Hot Wrought Iron Rod

ABC Industries

ABC Industries is a mid-sized, closed-die forging company with annual sales of $25 million generated EBIT of $500 thousand. It had been developing its cost information using traditional costing methods but felt the need to create a managerial costing model that more closely reflected the operation of the business, manufacturing activities. Implementation of its new costing model resulted in a new understanding of its activity and process costs, radically changing the way it operated its business.

auto parts

Parts Maker, Inc.

Parts Maker, Inc. is a mid-sized manufacturer of automotive components. Its $24 million annual sales were split evenly among three product types: fuel doors assemblies, roof racks and structural stampings. The company had been losing money for a half-dozen years with losses reaching an all-time high of $0.5 million.  
The company's traditional costing system showed each of the three types of products  generating annual losses of between $130 thousand and $200 thousand. 
After creating a managerial costing model that more closely reflected the operation of the business, it because apparent that two of the businesses were generating while the third was losing a massive amount of money. Based on the new information, operational changes were made and the company was restored to profitability.

Patient with Healthcare Nurse

Community Health Plan

CHP was large multi-state health maintenance organization (HMO). As it expanded it became clear that the pricing of its contracts was not in line with market rates. 
Under its conventional costing system, CHP allocated the cost of central services largely on the basis of regional membership.  It decided to implement a multi-stage activity-based costing (ABC) system. The differences in member costs between the two systems were substantial. The new system  provided CHP with a tool for rationalizing the pricing of its services in the various regions that it served.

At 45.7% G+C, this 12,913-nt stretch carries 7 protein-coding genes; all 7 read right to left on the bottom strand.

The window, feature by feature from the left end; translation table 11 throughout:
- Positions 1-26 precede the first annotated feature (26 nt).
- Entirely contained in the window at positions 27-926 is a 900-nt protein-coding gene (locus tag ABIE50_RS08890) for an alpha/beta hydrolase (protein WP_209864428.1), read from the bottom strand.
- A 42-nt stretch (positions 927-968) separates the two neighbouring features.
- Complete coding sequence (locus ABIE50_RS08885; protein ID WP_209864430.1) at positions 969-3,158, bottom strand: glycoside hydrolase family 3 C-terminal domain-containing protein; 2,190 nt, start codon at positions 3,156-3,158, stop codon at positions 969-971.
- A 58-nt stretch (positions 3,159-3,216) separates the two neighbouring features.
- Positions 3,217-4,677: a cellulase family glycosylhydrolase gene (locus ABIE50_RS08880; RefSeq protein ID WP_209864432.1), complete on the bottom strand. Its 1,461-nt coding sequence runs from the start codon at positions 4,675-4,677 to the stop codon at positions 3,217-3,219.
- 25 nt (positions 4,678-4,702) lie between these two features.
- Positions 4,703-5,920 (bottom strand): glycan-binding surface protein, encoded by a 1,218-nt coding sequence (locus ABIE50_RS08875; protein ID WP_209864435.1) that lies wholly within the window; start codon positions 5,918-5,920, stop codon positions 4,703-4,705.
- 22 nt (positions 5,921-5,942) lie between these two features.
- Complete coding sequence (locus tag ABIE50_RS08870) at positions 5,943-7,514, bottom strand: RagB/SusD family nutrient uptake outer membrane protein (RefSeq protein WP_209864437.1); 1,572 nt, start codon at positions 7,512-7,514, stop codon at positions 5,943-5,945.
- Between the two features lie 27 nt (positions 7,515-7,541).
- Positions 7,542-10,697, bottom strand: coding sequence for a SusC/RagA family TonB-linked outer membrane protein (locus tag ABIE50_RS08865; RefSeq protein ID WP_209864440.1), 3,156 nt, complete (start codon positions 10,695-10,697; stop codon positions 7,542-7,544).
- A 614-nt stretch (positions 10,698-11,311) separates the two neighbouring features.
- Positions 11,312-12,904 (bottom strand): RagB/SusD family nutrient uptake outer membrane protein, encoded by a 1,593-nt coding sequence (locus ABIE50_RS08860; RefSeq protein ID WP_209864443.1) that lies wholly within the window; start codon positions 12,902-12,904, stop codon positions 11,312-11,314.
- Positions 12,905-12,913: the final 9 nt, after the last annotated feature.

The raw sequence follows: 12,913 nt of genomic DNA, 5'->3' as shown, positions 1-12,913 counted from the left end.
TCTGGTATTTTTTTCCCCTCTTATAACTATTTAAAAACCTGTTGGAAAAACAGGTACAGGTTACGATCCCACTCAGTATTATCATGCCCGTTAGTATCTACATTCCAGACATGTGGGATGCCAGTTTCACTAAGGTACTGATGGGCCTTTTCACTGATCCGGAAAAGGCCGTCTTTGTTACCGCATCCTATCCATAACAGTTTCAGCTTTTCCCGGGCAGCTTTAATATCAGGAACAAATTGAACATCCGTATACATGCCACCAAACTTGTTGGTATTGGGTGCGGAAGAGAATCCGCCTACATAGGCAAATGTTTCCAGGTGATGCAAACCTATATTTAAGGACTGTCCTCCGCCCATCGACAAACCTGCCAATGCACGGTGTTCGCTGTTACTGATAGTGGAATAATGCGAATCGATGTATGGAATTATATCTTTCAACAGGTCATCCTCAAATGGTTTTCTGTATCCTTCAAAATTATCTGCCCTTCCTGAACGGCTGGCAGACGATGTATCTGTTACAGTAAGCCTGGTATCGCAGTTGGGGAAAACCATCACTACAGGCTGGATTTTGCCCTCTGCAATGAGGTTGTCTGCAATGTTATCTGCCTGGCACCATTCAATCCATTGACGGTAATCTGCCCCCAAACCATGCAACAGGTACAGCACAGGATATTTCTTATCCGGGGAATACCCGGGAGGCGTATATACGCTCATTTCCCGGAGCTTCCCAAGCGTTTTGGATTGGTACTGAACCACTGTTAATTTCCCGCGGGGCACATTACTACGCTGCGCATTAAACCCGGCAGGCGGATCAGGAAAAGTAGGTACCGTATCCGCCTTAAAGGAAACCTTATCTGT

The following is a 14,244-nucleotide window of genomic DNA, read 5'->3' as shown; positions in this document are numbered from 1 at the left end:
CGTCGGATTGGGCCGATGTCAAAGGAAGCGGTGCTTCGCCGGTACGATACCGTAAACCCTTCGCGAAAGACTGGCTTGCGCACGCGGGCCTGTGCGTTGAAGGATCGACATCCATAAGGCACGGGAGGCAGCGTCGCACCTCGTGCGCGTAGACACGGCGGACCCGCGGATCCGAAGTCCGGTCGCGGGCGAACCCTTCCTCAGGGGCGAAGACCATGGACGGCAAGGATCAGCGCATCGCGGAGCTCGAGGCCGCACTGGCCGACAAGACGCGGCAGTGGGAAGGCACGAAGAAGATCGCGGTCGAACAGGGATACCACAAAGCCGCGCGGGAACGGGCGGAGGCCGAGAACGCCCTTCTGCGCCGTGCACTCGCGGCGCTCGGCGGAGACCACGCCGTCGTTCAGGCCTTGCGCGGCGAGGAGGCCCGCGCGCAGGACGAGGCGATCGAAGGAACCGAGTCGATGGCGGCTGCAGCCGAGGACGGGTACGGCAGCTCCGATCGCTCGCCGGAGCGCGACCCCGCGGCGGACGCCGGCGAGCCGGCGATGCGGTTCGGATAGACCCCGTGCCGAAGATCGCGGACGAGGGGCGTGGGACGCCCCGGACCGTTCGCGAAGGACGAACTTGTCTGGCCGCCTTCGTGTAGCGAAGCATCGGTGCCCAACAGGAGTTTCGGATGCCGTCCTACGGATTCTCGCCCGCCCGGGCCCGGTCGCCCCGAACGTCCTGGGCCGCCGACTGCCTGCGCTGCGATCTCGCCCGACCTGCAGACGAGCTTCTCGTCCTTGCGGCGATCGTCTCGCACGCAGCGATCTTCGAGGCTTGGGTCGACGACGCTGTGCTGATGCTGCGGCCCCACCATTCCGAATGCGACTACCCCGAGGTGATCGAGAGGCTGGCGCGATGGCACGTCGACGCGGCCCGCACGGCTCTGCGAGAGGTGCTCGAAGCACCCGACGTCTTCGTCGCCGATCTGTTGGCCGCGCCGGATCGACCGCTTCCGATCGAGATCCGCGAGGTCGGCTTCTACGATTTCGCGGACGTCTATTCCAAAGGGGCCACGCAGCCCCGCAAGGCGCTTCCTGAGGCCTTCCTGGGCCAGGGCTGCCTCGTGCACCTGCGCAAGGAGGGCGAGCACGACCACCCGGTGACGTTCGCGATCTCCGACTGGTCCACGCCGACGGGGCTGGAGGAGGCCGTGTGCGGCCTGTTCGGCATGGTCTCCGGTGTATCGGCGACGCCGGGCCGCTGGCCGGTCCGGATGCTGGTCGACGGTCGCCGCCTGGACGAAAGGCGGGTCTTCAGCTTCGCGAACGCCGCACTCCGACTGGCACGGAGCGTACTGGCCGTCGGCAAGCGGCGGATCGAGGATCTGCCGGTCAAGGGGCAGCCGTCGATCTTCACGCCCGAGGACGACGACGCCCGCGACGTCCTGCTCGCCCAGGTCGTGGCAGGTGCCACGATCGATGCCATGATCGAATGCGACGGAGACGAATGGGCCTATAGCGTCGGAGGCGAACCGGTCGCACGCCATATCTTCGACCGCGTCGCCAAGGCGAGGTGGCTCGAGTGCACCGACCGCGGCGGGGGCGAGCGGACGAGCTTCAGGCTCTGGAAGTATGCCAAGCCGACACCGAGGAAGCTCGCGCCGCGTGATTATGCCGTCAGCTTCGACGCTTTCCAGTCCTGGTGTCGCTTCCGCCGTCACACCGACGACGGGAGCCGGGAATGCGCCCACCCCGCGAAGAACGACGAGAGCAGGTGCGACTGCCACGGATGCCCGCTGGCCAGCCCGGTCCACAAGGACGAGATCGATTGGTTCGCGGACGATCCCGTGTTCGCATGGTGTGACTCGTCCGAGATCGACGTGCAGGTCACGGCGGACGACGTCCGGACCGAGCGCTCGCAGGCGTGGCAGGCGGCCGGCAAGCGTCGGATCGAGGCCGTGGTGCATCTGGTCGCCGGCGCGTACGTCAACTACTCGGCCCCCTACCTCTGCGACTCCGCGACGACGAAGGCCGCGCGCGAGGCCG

Pieces of Chocolate with Nuts

Mostlé SA

After implementing a more detailed costing system, food producer Mostlé SA Chief Executive Ada Schmidt made an unexpected and alarming discovery: her company was producing 130,000 variations of its various brands, and 30% weren’t making money. 
The information provided by the new costing system led to major changes in strategic direction.

Solar Panel Repair

American Fittings

American Fittings is manufacturing company that produces products for the energy industry. To address a downward trend in profitability, the company’s management took two steps: It  adopted lean principles in manufacturing and it developed a descriptive and predictive, causality-based cost model. 

The model’s descriptive ability enabled the company to accurately measure the cost of each of its products as well as the cost of serving individual customers. Armed with this information, the company was able to identify its “profit zones”–product categories where market prices provided the greatest margins–and identify customer behavior characteristics that ate into those margins.